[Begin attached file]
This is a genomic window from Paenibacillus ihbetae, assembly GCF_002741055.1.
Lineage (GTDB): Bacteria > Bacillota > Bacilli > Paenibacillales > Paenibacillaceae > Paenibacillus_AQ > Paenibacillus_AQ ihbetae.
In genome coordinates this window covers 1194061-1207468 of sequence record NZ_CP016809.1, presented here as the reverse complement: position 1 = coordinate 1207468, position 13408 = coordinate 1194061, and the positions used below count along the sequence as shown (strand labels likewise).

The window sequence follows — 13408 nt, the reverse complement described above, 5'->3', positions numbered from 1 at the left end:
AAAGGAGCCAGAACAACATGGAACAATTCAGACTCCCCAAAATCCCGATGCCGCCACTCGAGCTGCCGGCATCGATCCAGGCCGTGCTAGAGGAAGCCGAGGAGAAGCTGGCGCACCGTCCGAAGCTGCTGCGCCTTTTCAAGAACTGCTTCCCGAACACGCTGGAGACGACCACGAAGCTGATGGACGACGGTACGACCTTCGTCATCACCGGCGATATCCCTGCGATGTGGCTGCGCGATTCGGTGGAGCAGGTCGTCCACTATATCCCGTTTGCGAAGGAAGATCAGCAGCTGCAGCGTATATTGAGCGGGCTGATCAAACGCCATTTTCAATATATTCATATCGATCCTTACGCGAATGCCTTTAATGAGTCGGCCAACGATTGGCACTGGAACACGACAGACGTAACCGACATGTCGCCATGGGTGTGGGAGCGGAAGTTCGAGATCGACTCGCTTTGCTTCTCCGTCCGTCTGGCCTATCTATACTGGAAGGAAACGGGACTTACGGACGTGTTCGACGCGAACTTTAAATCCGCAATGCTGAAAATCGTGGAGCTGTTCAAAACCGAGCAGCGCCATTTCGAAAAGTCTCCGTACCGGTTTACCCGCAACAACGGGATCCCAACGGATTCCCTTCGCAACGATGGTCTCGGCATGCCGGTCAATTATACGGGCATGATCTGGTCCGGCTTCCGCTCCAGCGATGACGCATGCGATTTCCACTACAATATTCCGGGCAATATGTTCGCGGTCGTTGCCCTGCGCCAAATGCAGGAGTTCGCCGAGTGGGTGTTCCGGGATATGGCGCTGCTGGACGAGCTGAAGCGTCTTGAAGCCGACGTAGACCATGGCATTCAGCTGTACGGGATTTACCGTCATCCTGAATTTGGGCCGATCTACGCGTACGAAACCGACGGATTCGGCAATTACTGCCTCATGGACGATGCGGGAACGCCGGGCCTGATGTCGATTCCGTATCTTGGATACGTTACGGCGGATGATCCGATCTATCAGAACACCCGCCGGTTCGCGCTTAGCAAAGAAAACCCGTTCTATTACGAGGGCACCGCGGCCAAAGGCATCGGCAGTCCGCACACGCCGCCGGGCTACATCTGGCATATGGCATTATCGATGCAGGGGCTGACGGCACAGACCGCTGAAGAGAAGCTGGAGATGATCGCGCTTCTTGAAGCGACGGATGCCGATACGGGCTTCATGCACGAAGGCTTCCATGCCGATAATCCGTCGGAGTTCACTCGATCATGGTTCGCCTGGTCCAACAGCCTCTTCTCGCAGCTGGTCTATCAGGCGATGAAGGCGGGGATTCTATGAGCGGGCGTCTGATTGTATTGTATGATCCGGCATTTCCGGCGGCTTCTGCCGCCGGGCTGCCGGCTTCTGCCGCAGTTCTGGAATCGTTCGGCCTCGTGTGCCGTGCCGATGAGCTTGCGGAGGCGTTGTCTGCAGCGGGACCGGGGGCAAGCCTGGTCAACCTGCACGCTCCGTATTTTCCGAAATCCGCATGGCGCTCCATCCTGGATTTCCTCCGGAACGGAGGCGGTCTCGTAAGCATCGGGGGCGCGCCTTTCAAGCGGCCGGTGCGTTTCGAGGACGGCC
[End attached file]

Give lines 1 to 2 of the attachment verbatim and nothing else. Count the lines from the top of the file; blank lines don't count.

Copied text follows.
This is a genomic window from Paenibacillus ihbetae, assembly GCF_002741055.1.
Lineage (GTDB): Bacteria > Bacillota > Bacilli > Paenibacillales > Paenibacillaceae > Paenibacillus_AQ > Paenibacillus_AQ ihbetae.